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WASHINGTON – U.S. Sen. Mark R. Warner (D-VA), Vice Chairman of the Senate Select Committee on Intelligence, released the following statement after Facebook confirmed the company has data-sharing partnerships with Chinese telecom companies, including Huawei:

“Concerns about Huawei aren’t new – they were widely publicized beginning in 2012, when the House Permanent Select Committee on Intelligence released a well-read report on the close relationships between the Chinese Communist Party and equipment makers like Huawei. The news that Facebook provided privileged access to Facebook’s API to Chinese device makers like Huawei and TCL raises legitimate concerns, and I look forward to learning more about how Facebook ensured that information about their users was not sent to Chinese servers.” 

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WASHINGTON – U.S. Sen. Mark R. Warner (D-VA), Vice Chairman of the Senate Select Committee on Intelligence and a member of the Senate Banking Committee, released the following statement regarding the reported ZTE agreement lifting the Commerce Department ban:

 “If these reports are accurate, this is a huge mistake. ZTE poses a threat to our national security. That’s not just my opinion – it’s the unanimous conclusion of our intelligence community.”

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WASHINGTON – U.S. Sen. Mark R. Warner (D-VA), Vice Chairman of the Senate Select Committee on Intelligence and cofounder of the Senate Cybersecurity Caucus, released the following statement after the Department of Homeland Security (DHS) and the Department of Commerce issued a joint report on how the federal government can combat botnets and other threats to the internet ecosystem:

“This report concludes that current market incentives do too little to promote security in internet-connected products, corroborating a longstanding concern I have had with the burgeoning market of Internet of Things (IoT) devices. The failure of these market forces to reward security over cost or convenience has led to devastating DDoS attacks (like the Mirai botnet) that contribute to internet-wide insecurity to this day.

“I am pleased to see the Departments of Commerce and Homeland Security acknowledge that the federal government should lead by example by requiring the acquisition of far more secure and resilient services and products; Congress should take the next step and pass bipartisan legislation I have introduced with Sen. Gardner that would set minimum security requirements for federal procurements of IoT devices.” 

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WASHINGTON — U.S. Sen. Mark R. Warner (D-VA), Vice Chairman of the Senate Select Committee on Intelligence and a member of the Senate Banking and Finance Committees, released the following statement regarding the Trump administration’s deal on ZTE:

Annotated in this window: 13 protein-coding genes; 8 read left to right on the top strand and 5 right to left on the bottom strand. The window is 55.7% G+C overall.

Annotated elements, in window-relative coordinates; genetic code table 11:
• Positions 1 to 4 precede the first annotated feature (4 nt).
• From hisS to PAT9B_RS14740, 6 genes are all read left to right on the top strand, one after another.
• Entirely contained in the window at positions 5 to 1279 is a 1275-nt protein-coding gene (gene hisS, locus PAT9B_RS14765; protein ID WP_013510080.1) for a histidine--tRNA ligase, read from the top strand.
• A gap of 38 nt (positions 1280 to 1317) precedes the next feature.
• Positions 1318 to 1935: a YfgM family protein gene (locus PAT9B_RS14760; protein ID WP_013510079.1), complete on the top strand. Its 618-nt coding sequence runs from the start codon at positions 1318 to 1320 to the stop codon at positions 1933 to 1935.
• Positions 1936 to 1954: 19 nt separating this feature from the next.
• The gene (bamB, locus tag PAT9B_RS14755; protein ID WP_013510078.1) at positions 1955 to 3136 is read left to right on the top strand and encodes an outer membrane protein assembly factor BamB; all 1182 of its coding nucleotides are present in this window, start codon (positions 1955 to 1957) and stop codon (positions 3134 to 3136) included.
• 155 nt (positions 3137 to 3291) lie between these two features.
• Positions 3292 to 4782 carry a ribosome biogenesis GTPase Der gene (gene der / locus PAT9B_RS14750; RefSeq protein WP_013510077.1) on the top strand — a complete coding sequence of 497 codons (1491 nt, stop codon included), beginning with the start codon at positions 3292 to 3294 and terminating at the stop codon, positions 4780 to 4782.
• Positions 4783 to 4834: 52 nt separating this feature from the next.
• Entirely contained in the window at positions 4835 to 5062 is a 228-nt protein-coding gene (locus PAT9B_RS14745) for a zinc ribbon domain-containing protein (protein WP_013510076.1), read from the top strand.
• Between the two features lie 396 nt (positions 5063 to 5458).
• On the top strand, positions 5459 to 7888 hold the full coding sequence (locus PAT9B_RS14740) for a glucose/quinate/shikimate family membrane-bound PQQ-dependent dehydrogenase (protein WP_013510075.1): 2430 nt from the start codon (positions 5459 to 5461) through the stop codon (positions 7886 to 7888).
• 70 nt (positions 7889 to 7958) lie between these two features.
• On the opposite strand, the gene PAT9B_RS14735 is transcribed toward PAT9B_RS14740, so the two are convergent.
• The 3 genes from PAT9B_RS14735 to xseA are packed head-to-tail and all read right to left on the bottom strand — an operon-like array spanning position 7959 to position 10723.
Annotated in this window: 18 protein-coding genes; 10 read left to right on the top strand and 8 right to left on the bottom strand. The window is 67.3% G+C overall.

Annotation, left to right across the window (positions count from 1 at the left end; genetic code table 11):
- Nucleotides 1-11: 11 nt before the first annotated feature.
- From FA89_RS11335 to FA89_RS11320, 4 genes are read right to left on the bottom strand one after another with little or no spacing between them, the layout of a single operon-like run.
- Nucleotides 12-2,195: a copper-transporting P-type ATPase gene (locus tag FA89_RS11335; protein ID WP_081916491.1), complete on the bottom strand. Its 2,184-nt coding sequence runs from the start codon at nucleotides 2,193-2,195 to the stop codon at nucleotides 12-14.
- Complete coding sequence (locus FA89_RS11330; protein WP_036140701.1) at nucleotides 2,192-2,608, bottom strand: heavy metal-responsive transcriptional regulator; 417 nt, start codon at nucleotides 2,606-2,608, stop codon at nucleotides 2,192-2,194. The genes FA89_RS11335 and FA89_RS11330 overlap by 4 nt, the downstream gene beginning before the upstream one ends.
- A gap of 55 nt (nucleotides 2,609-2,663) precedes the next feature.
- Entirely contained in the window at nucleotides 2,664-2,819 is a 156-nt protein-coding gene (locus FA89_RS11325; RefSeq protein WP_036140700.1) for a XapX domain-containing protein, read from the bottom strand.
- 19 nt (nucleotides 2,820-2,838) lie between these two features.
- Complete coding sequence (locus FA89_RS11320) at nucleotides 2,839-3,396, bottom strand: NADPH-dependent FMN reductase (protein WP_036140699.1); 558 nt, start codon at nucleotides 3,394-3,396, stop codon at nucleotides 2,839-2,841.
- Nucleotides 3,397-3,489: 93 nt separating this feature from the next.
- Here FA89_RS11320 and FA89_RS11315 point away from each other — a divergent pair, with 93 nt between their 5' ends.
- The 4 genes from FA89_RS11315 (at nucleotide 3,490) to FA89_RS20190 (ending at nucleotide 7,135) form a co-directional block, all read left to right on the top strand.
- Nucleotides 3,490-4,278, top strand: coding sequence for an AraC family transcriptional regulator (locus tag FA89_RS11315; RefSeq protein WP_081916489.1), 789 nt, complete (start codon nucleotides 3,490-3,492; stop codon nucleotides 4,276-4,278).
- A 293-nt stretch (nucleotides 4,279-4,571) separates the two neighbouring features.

“This would be a big mistake. President Trump should listen to the advice of his intelligence leaders, who have unanimously said that ZTE poses a national security threat to the United States.” 

 

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WASHINGTON – Today, U.S. Sen. Mark R. Warner (D-VA) joined a group of bipartisan Senators in sending a letter to the Secretary of the Treasury Steve Mnuchin, the Secretary of Commerce Wilbur Ross, and the U.S. Trade Representative Robert Lighthizer, urging the Administration to protect national security interests when negotiating the U.S.-China trade relationship. This comes after President Trump has publicly pledged to lift a seven-year ban on American firms doing business with Chinese telecom company ZTE.

“There can be no question that China seeks to surpass the U.S. both economically and militarily and become the world’s foremost superpower, and neither the Federal Government nor private U.S. companies should aid and abet that effort,” the Senators wrote.  “As such, we implore you to reject any proposal to soften restrictions on the transfer to China of U.S.-made military technologies and advanced dual-use technologies, including semiconductors." 

“We urge you not to compromise lawful U.S. enforcement actions against serial and pre-meditated violators of U.S. law, such as ZTE.  This is particularly critical when the violators are state-owned and -influenced, part and parcel of China’s policies and practices designed to strengthen its own national security innovation base, and essential tools of efforts to spread China’s influence in other countries that pose national security threats to the United States. Export control and sanctions laws should not be negotiable, because fidelity to the rule of law is a key part of what distinguishes the U.S. from a country like China that is ruled by a Communist dictatorship,” the Senators concluded.

As the Vice Chairman of the Senate Select Committee on Intelligence, Sen. Warner has publicly voiced his concern that rolling back trade restrictions on Chinese telecom company ZTE would pose significant national security risks to the United States. Last week, Sen. Warner joined a group of 34 Senators urging President Trump not reverse trade restrictions on ZTE. 

In addition to Sen. Warner, the letter was signed by Sens. Chuck Schumer (D-NY), John Cornyn (R-TX), Dianne Feinstein (D-CA), Marco Rubio (R-FL), Martin Heinrich (D-NM), Steve Daines (R-MT), Susan Collins (R-ME), Mike Rounds (R-SD), John Thune (R-SD), Sherrod Brown (D-OH), Johnny Isakson (R-GA), Roy Blunt (R-MO), Bob Casey (D-PA), Bill Cassidy (R-LA), Ted Cruz (R-TX), Ben Sasse (R-NE), Joe Manchin (D-WV), Chuck Grassley (R-IA), Jack Reed (D-RI), Bill Nelson (D-FL), David Perdue (R-GA), Debbie Stabenow (D-MI), Ron Wyden (D-OR), Tom Cotton (R-AR), Kamala Harris (D-CA), and Angus King (I-ME)